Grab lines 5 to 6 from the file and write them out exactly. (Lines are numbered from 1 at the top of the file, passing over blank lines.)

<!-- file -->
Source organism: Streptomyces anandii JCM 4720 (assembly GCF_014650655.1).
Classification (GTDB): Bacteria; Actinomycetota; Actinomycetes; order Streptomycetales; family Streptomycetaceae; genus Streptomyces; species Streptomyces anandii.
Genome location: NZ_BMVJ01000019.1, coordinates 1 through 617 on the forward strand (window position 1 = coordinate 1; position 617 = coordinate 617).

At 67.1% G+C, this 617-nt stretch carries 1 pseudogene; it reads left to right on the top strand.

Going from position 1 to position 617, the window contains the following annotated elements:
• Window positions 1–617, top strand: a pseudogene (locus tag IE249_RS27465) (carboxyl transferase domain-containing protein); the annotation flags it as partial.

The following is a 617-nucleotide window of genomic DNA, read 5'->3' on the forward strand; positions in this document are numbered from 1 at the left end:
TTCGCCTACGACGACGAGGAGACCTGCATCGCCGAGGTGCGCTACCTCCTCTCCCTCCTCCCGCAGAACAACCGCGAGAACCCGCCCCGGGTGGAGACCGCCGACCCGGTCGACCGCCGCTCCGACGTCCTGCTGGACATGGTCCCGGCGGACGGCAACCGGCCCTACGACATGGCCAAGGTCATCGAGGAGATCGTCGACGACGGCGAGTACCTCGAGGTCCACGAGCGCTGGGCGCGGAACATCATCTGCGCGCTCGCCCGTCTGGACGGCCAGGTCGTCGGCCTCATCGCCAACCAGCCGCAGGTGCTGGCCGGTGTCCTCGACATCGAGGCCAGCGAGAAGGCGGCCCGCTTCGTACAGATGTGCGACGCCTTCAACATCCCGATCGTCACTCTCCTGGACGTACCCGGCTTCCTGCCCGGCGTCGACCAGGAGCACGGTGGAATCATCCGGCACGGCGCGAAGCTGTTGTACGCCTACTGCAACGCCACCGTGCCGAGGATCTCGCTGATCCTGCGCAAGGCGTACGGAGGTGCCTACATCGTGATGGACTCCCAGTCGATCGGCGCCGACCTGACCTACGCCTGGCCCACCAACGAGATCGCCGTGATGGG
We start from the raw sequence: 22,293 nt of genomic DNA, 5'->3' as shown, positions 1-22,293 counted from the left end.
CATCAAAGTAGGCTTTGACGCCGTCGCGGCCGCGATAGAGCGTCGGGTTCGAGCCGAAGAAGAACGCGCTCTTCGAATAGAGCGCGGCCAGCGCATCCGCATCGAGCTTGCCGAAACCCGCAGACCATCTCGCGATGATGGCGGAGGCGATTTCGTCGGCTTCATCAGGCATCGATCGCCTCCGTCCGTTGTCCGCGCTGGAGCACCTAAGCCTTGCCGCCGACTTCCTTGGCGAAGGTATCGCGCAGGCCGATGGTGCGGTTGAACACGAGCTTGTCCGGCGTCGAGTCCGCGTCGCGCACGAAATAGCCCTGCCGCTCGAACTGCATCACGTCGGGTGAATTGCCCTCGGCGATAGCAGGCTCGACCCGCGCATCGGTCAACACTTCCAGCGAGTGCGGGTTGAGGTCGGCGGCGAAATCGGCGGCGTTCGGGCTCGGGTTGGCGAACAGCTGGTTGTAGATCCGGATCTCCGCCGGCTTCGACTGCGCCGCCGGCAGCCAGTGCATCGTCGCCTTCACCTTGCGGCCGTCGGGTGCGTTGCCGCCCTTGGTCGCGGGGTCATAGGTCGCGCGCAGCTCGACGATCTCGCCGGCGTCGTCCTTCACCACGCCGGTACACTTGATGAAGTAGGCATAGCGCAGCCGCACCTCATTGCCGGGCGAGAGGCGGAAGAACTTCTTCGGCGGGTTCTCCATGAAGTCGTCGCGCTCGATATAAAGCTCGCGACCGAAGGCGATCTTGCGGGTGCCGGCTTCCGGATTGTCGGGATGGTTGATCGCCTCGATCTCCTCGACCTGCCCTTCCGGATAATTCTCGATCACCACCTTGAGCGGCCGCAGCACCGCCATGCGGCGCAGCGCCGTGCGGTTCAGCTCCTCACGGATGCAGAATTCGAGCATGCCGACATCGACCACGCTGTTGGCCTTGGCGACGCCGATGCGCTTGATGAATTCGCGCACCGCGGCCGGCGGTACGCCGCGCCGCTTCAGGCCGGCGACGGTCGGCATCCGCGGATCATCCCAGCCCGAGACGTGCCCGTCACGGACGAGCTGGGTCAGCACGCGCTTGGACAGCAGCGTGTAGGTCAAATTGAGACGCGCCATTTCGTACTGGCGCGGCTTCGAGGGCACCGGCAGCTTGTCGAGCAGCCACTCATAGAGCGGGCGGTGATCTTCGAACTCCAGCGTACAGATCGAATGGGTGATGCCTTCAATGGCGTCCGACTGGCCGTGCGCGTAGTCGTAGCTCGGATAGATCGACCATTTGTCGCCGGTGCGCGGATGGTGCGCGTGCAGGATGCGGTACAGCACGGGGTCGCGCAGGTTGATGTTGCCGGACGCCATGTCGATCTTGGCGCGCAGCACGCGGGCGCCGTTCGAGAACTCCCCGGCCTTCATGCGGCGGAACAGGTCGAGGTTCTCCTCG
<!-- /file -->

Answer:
Going from position 1 to position 617, the window contains the following annotated elements:
• Window positions 1–617, top strand: a pseudogene (locus tag IE249_RS27465) (carboxyl transferase domain-containing protein); the annotation flags it as partial.